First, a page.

Although many early career private equity professionals fall into the HENRY (high-earner-not-yet-rich) category, the access to investment opportunities their job provides creates unique planning considerations. The need to manage liquidity results in different investing strategies throughout their career. This post will outline a framework for creating a plan that addresses these specific considerations.
In wealth management, we often separate risk tolerance into two categories – willingness to take risk, and ability to take risk. Generally, private equity professionals have a high willingness to take risk, as their job is to evaluate potential investments, take calculated risks when the potential risk and reward fit the fund’s objectives.
Typically, one’s ability to take risk will depend on liquidity needs – which often are driven by how far along you are in your career. Early in your career, you will likely want to opt for a less risky portfolio in order to meet capital calls. Later in your career, when you can easily fund your liabilities during a risk asset drawdown, your ability to take risk in your public market portfolio is higher.
Investing in your Firm’s Funds
When you invest in your firm’s fund, it is paramount that you manage your liquidity needs so that you can meet capital calls. If your public market portfolio is aggressively invested and you rely upon the value of said portfolio to satisfy capital calls, you may be forced to liquidate securities at an inopportune time (i.e., during a substantial drawdown). In our view, a more prudent strategy is to match your assets with your future liabilities, investing conservatively in a portfolio heavier in fixed income. With this foundation secured, the remainder can be invested in riskier securities.
Carried interest can be a significant portion of your expected compensation and an important factor in developing your financial plan. While it may be tempting to match your future expected liabilities (capital calls) with expected carried interest income, we advocate for a more conservative approach, because the income is not guaranteed. Additionally, carried interest creates the need for a plan to invest lump sum inflows, as is discussed in the next section.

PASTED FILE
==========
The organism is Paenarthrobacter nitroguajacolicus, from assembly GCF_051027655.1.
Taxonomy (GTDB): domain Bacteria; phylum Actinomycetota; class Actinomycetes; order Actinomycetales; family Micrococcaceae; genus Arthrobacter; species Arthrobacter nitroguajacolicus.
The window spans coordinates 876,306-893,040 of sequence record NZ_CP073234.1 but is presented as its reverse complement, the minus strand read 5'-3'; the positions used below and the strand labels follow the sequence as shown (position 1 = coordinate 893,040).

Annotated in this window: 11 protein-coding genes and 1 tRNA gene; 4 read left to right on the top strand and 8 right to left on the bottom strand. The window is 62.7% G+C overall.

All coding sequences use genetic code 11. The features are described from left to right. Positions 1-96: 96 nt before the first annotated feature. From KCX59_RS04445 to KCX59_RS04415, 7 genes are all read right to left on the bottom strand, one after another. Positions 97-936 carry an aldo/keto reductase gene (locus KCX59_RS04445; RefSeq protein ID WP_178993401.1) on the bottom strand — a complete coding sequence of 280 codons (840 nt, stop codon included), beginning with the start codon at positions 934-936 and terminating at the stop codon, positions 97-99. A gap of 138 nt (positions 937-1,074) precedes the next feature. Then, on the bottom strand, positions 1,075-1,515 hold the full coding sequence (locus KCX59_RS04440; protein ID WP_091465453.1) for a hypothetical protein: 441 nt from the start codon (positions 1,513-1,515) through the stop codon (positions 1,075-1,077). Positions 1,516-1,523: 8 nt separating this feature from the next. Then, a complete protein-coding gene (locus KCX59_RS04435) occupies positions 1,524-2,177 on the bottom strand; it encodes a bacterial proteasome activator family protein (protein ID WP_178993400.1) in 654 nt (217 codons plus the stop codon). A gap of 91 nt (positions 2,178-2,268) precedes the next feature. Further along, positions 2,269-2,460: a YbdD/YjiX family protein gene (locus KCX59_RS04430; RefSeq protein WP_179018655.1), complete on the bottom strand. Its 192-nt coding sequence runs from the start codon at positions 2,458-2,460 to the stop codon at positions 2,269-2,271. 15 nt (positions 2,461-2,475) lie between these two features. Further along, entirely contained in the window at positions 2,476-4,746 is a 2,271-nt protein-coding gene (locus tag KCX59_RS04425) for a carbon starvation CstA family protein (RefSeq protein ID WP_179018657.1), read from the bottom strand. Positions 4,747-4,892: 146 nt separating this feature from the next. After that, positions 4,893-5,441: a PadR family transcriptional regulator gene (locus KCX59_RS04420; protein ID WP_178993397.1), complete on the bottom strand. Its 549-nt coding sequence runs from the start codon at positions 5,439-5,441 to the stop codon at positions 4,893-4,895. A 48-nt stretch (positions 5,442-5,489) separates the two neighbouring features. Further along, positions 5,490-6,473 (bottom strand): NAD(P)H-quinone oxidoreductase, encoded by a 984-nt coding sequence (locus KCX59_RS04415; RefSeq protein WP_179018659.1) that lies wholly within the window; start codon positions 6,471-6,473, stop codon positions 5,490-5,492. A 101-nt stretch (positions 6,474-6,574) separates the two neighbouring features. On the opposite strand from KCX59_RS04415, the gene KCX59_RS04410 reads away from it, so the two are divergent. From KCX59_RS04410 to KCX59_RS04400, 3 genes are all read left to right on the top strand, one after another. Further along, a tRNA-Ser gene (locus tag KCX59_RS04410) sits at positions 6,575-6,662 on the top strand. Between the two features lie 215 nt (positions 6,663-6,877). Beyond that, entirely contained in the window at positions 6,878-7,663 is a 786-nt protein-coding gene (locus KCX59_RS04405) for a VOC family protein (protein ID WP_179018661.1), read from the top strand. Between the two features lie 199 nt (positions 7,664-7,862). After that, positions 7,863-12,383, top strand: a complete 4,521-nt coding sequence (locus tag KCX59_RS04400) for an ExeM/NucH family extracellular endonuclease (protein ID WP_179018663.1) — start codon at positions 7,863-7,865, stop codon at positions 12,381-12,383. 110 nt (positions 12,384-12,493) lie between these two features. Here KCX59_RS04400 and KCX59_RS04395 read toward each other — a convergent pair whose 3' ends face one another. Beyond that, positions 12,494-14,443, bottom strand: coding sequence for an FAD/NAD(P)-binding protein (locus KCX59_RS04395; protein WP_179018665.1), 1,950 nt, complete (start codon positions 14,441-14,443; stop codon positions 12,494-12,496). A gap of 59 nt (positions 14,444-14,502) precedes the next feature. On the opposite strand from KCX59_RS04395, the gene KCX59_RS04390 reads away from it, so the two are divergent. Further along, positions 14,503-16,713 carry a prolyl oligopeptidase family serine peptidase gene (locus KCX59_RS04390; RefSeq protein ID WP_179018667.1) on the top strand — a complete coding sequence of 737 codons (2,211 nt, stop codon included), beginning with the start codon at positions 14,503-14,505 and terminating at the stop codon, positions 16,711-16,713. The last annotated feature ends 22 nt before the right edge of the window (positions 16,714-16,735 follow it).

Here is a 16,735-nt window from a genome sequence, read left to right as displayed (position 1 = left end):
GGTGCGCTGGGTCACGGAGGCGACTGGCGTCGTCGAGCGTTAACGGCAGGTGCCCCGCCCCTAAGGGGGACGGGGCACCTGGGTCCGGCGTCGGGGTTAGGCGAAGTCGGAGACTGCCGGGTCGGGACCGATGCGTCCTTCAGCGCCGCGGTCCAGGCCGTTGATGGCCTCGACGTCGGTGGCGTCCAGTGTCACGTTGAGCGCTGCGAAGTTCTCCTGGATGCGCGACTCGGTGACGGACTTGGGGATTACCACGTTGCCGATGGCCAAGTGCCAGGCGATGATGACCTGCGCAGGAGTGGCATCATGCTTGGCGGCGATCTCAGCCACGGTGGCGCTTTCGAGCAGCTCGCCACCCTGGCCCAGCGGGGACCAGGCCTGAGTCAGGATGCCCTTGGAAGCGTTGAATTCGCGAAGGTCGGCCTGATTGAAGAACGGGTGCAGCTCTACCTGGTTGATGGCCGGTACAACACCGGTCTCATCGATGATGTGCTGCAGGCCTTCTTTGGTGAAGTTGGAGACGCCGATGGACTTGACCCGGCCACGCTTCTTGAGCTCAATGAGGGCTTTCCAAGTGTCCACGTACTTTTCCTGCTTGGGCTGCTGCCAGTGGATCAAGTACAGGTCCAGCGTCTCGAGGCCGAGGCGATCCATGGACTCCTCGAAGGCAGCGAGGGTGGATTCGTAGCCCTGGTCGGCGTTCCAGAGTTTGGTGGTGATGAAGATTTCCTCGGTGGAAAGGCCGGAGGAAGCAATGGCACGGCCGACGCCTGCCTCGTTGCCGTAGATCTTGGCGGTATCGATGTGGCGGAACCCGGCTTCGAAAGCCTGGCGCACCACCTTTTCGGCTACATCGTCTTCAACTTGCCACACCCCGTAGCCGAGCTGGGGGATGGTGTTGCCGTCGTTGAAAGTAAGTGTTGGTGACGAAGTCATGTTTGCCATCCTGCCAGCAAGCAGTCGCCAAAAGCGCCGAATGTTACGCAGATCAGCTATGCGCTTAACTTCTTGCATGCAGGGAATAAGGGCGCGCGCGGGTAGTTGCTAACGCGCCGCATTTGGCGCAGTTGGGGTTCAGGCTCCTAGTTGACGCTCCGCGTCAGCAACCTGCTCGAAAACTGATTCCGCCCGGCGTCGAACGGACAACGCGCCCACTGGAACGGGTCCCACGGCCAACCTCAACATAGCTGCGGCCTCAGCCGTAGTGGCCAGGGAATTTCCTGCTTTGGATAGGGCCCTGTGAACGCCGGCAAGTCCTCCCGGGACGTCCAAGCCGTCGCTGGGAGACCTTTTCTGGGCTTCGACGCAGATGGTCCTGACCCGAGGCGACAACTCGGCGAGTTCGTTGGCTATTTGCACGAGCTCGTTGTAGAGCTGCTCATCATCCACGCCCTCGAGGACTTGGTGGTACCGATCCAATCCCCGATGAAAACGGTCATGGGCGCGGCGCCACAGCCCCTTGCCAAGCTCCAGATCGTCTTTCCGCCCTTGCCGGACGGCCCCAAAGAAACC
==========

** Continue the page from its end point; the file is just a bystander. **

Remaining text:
Investing Cash Inflows
Whether it is a year end bonus, carried interest compensation, or a waterfall payout – you need to have a plan for investing large cash inflows. At Invariant, we advocate for creating a plan that mitigates potential behavioral errors. The plan will typically look like one of the following:
1) Invest the proceeds in a risk-appropriate portfolio at the time of the inflow.
2) Create a defined timeline to dollar-cost-average into a risk-appropriate portfolio, retaining the option to do it all at once in the event of the market sell off.
We find that these plans strike a balance between managing the potential concerns of investing at an inopportune time, while mitigating the risk of remaining in cash waiting for a drawdown while markets continue to go higher.
The Bottom Line
Private equity professionals have access to vehicles for potential wealth creation that many others do not. By creating a plan to manage your liquidity needs from the beginning of your career, you give yourself the best possibility to capitalize on these opportunities. If you are a private equity professional looking for guidance on creating a financial plan, the team at Invariant Investments would be thrilled to work with you.